NOGALES, Mexico — Horns blared from a speaker and filled the living room with banda music. Elena Ramirez kept a close eye on the stove, occasionally stirring the few dishes cooking on the burners.
Next to her, Antonia Castillo improvised, using two large metal containers and a heavy strainer to make coffee, straining the boiling water from container to container over the sink.
“Ni que Starbucks ni nada,” Ramirez said, Starbucks doesn’t have anything on Castillo’s coffee.
“Anytime before going out, she always says, ‘let’s drink coffee.’ I’m really gonna miss drinking coffee with her and sharing breakfast with her,” Ramirez added.
On the menu for this morning: chilaquiles in a creamy red sauce, eggs scrambled in a tomato sauce, and beans.
The two women worked seamlessly around each other. They’ve had plenty of practice.
Castillo fled violence in Honduras to seek refuge in the U.S., and has been in Nogales just under a year. U.S. border officials sent her with her 15-year-old daughter here, a city she had never set foot in before, under the Migrant Protection Protocols, also known as “Remain in Mexico.”
Ramirez arrived in Nogales two months later, fleeing violence in the Mexican state of Guerrero after she denounced a cartel member of assaulting her. She uses an alias out of fear that the people she fled will find her here.
She had also hoped to claim asylum in the U.S. But Ramirez and her 13-year-old son arrived here after President Donald Trump’s administration shut down asylum processing at the border in a bid to stop the spread of COVID-19.
With nowhere to go and without any friends in Nogales, Ramirez turned to Castillo, who she met at a migrant aid center. At the time, Castillo had been living with two other Honduran women and their two children, who she had met on the journey to the border.
A few weeks later, the four women and their children moved into an apartment on the city’s north side, just a few blocks from the border fence that separates Nogales from its twin city in Arizona. They pay what they can, usually with money from relatives living in the U.S., who are willing to take them in if they make it to the country.
Castillo and Ramirez have forged a close bond. As the two eldest in the group of nine — five women and four minors — living in the apartment, they have become motherly figures.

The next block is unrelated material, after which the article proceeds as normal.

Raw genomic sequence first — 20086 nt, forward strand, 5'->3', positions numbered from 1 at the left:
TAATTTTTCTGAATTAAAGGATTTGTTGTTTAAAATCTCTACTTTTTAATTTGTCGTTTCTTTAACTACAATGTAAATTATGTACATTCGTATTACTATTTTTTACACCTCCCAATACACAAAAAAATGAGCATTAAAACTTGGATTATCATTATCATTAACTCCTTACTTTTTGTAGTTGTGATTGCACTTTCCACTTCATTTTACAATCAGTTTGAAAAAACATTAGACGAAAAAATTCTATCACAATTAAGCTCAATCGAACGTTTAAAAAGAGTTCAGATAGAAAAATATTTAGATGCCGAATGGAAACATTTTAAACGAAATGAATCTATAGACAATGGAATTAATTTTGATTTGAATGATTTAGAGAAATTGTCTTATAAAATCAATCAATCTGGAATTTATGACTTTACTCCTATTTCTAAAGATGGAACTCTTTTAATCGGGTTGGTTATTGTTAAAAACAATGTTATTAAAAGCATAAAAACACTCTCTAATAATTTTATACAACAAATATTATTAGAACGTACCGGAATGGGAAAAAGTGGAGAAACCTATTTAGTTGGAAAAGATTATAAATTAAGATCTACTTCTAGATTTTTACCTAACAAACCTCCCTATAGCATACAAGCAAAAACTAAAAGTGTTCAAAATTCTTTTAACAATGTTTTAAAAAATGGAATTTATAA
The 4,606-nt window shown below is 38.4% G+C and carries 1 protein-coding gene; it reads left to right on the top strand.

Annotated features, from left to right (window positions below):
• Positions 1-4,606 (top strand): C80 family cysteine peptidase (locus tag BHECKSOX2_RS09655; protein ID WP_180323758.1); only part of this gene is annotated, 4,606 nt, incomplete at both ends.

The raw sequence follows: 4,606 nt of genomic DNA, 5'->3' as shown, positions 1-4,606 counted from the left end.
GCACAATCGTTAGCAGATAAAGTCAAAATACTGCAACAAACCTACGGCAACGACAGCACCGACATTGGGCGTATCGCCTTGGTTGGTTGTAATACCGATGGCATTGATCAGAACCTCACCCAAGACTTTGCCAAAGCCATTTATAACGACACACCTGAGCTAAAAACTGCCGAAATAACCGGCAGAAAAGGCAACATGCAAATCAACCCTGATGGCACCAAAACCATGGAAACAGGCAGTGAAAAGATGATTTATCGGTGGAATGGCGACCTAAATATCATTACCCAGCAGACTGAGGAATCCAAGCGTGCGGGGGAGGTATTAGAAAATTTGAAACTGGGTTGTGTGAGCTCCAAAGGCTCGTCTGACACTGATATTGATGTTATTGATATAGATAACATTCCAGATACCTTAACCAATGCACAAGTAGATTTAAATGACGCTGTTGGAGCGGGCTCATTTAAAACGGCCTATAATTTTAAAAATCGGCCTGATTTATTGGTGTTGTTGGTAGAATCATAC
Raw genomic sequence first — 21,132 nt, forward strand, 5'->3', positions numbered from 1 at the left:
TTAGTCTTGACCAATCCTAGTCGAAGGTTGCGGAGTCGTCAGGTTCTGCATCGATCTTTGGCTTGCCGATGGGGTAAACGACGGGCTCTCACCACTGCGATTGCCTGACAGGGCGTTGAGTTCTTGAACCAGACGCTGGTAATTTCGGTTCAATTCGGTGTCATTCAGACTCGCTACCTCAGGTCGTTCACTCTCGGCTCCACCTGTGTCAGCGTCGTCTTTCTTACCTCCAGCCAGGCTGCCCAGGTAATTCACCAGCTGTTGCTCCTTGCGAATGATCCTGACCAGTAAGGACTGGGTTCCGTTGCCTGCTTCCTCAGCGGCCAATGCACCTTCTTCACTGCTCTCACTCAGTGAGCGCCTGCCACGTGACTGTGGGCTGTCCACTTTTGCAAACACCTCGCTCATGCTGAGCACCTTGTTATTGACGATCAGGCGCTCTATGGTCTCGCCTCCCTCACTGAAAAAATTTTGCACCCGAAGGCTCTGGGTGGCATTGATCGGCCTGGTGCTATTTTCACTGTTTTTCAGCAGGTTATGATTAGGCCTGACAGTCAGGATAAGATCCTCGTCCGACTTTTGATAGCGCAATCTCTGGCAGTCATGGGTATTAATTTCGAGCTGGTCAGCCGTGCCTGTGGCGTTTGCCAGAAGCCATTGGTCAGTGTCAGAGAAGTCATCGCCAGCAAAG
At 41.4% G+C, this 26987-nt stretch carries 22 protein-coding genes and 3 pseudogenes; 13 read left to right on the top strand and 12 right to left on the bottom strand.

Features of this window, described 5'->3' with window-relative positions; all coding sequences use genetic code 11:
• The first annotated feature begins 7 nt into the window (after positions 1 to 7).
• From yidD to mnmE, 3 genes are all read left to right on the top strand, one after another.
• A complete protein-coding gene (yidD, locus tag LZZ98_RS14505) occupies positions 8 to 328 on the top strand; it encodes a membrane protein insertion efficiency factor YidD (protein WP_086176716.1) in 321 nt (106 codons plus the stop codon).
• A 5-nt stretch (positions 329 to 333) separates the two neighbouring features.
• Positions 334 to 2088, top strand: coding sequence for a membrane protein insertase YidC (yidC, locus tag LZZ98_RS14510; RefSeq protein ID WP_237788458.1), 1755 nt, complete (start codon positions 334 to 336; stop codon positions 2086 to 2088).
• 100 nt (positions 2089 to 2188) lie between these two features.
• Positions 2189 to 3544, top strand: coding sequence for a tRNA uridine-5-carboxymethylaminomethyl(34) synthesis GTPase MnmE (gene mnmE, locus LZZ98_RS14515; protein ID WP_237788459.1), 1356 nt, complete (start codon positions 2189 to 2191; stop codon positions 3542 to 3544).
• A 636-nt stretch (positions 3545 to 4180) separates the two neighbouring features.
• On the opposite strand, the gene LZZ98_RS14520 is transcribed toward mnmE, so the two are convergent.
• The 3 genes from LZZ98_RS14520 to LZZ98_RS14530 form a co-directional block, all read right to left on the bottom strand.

The two women have built a sense of community and family in a place far from home, and far from where they envision their future, in the United States.
“Each day is an adventure in this house, in this home. That’s how we wait for asylum, thanks be to God,” Ramirez said. “At least right now, because at first, God had to tell me ‘Look, here’s your new family so you can have patience, because this will take a while.'”
As President Joe Biden’s administration considers what to do about the nearly 70,000 asylum seekers that the U.S. government sent to Mexico under the Migrant Protection Protocols, migrants such as Castillo are already thinking of a life beyond the hardships they face at the U.S.-Mexico border.
That also means having tough conversations and the possibility of saying goodbye to people, like Ramirez, who they have grown close to during their time in Mexico.
“I will miss her company a lot. Here we have ourselves; I tell her that we’re like sisters,” Castillo said.
“I would like to be able to meet up on the other side, all of us. Hoping that God will allow us to reunite and possibly give us the opportunity to even share a home on the other side,” she added.
Policy was launched two years ago
The U.S. Department of Homeland Security, in partnership with the U.S. Department of Justice, rolled out the Migrant Protection Protocols in January 2019 at the San Diego-Tijuana border region. It was one in a series of tools that President Donald Trump’s administration implemented to crack down on asylum and unauthorized immigration at the U.S.-Mexico border.
Top officials such as former acting Homeland Security secretary Chad Wolf described it as a “game-changer.” An agreement with the Mexican government has allowed U.S. border officials to send back more than 70,000migrants to Mexico under the program, according to an analysis by the Transactional Records Access Clearinghouse at Syracuse University.
One year ago this month, the policy expanded to the entire southwestern U.S. border and the Department of Homeland Security began implementing it in Arizona. Since then, U.S. border officials have sent back 1,464 asylum seekers to Mexico through two Arizona border cities, San Luis and Nogales, government statistics showed.
That includes Castillo and the other two Honduran women, Maira Sanchez and Alejandra Ramirez (unrelated to Elena Ramirez). The Arizona Republic interviewed the three just days after the U.S. sent them to Nogales, Sonora, on Jan. 27.
Alejandra Ramirez, 21, the youngest of the three, described the challenges in adapting to the frigid winter weather in the city. Her son Matias, just eight months old at the time, was recovering from a respiratory infection.
“My son was shaking from the cold earlier and I felt very bad, so I laid down next to him and he fell asleep,” she said. “But it has been difficult because where we lived it wasn’t very cold, it’s hot year-round.”
Fast forward one year later, their situation, though still uncertain, has been a bit more stable as they’ve found a way to adapt, the three women told The Republic.